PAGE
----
“The ladies had mastered the art of diluting the raspberry cordial to such an extent that there was a greater risk of addiction to water than the cordial concentrate flavouring.
“Maybe, in their own way, they drove us into the hands of the Coca Cola, Tanora and Taylor Keith marketing machines, and perhaps also themselves to their ultimate demise!”
In later years, Ben O’Sullivan remembers many a convivial evening in The Bowlers Rest pub on Dublin Street, run by Georgie Buckley.
“It was right across from the Marian Grotto, which straddles the junction by Dublin Hill,” he says.
At the time, the headline news on TV was all about moving statues, and the learned conversation in the Bowlers, says Ben, was on why the statue right outside never made a move.
Some days later, a man walking down from Dublin Hill to work in the early morning, and turning around to bless himself as he passed the statue, noticed that someone had hung an ‘OUT OF ORDER’ sign on it.
Oh Cork, dowtcha boy!
Jimmy Barrett was one of many who wrote in to say that O’Riordan’s shop, featured last week, was in fact on Adelaide Street, not on Pope’s Quay.
“My late wife and I started our married life in a one room flat in the North Mall in 1965, so all the small day to day shopping was done in either Fitzgerald’s on North Main Street or Dermot’s in Adelaide Street,” he says.
“My recollection of Dermot O Riordan was of an elderly man who wore a brown shop coat and would always repeat things: so, if you asked for a packet of Mikado, he would walk around inside the small counter saying ‘Mikado, Mikado, Mikado’.
“He was a lovely, friendly man. If items were up high, he would get his ladder to retrieve them. It was a really small shop so every inch of available space was utilised.
“With everything crammed so tight, I often wondered how he remembered where everything was.
“I don’t think time ever mattered to Dermot as I never remember going to his shop at any hour of the night and finding it closed. A real ‘Convenience’ shop before ever that phrase was coined.”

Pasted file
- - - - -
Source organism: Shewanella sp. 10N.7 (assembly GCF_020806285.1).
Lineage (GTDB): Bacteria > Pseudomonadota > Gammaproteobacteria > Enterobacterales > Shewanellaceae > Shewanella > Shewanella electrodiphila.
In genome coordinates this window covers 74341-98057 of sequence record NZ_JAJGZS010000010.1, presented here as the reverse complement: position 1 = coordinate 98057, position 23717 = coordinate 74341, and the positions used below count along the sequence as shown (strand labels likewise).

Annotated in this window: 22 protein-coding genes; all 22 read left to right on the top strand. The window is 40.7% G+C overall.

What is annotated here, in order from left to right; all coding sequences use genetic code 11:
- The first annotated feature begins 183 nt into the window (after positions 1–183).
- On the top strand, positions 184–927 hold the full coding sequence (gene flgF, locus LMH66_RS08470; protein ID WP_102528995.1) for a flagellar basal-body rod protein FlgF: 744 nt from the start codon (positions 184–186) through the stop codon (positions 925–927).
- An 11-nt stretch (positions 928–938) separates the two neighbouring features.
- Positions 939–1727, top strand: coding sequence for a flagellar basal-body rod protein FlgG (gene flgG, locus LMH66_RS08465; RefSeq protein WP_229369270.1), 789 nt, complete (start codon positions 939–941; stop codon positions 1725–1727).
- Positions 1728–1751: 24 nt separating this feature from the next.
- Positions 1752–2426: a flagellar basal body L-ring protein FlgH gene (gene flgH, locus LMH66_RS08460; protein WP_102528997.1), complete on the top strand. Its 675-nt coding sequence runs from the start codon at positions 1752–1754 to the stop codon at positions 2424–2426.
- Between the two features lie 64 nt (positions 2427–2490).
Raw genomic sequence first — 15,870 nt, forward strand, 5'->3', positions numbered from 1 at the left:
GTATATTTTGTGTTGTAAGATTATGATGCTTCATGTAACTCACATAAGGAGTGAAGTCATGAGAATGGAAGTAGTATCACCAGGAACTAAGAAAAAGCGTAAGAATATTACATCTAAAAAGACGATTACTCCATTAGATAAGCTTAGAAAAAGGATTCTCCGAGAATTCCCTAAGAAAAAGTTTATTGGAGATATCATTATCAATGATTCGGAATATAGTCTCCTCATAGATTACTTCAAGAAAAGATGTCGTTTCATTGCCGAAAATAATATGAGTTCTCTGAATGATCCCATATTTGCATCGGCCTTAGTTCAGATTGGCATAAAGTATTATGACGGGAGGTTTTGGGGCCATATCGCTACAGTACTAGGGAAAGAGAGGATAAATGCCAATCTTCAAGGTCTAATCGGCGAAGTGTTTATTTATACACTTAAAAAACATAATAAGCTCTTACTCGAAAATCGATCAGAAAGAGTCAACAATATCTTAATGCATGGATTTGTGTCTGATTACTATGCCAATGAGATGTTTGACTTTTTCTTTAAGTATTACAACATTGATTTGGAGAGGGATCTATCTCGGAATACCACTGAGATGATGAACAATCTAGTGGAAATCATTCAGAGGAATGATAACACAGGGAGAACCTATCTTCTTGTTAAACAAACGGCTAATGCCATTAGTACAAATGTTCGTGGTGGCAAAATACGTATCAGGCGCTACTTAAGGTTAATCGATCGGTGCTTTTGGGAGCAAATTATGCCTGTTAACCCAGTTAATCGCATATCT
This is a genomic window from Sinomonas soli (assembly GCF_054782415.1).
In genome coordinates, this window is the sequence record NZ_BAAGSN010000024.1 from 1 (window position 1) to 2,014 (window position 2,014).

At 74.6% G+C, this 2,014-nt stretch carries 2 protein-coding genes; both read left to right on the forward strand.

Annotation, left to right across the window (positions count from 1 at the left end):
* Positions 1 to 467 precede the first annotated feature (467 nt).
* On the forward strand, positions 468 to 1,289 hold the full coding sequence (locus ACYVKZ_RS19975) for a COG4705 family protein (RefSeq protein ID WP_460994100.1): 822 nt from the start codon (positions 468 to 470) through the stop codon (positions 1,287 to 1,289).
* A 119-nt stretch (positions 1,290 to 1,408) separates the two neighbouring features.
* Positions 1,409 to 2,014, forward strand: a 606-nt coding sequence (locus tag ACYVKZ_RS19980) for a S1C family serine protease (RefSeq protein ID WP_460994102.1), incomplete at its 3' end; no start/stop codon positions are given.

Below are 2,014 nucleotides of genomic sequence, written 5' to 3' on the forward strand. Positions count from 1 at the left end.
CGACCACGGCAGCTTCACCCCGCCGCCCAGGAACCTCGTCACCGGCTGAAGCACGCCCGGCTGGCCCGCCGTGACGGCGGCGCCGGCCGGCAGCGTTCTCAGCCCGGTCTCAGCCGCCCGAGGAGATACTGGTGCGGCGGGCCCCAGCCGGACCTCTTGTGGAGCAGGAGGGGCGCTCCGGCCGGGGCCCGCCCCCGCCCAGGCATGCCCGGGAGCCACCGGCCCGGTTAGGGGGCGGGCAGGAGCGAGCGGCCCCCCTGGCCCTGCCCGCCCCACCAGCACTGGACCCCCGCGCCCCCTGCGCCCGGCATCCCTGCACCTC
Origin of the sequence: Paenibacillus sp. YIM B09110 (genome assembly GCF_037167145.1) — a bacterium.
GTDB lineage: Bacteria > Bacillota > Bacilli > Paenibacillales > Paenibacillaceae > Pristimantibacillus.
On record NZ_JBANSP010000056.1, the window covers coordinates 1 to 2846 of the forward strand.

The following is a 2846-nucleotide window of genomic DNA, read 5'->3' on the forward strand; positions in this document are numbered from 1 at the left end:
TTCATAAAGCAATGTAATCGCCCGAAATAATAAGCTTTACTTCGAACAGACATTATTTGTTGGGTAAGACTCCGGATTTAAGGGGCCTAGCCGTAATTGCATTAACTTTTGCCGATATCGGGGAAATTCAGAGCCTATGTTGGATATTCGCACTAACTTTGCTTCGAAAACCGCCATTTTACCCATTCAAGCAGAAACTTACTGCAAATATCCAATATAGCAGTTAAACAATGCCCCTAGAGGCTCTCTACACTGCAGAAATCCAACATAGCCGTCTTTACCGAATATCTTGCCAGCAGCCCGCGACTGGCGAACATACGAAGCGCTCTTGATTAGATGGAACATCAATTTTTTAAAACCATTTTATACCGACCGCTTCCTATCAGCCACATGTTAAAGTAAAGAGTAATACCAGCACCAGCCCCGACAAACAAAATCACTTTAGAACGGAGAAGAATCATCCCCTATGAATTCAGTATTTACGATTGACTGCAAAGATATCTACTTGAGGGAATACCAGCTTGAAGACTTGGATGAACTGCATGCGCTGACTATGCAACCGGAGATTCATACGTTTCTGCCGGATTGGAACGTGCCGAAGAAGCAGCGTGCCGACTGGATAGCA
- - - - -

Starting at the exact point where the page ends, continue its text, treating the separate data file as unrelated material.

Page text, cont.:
Pat Kelly was delighted with the Echo’s Throwback Thursday pictures in previous weeks.
“The confectioner tending an oven in Thompsons was Pat Bracken, also known as Pop, as he had three sons in Thompsons, also confectioners, Denis, Pat and Thomas.
“Declan Bracken in Brackens Confectionery on the old Mallow road is the son of Pat Bracken junior and grandson of Pop.”
Pat Kelly has fond memories too of The Cold Storage on the South Mall. “We could get whopper ice cream wafers for 3d, so big you couldn’t put your mouth around it.”
He and his brother went to the Model School, but instead of going home at 3.30pm, would wander around town, looking at everything from The Doll’s House (still there), the Goldie Angel (ditto) and the lifting bridges where, if they were lucky, a train might be crossing.
“I remember Anglesea Bridge swinging open too, but that was a once-off as the bridge was damaged during the Civil War.”
Bryan Holmes also gives fervent thanks for the memories published here of the cakes of yesteryear.
“I would give my right arm for a Thompson’s chocolate slice, Donkeys Gudge or Donkeys Wedding Cake. Heaven on the way to school down Douglas Street!”
Dermot Knowles, who told us of the Ciste Milis on Barrack Street last week, now writes to add that he remembers visiting there after going to see A Hard Day’s Night at the Savoy one afternoon in the summer of 1965.
Wonder if he recalls the Beatles film as well as he does the Ciste?
He also penned a touching and unexpected tribute to this writer’s father, who, when he wasn’t paddling his own canoe, taught a large segment of Cork boys:
“Have to mention your father, the legendary Joe Kerrigan, he was my principal in The Crawford Tech.
“He had a reputation as a strict disciplinarian but, given the little cafflers he was dealing with, he needed the patience of Job.
“For me, after six years of coping with the Presentation Brothers in The South Mon — and believe me, those guys didn’t spare the rod — he was a pussycat.
“I had him for Chemistry classes and he brought such zeal to the subject. Wonderful man, wonderful teacher.”
Thanks for sharing that, Dermot. Such stories mean a lot.
Let’s hear your memories of De Cork Floods, schooldays (were they tougher than today?), and the old buildings, lanes, and bridges that formed the background to your childhood wanderings.
Email me at firstname.lastname@example.org.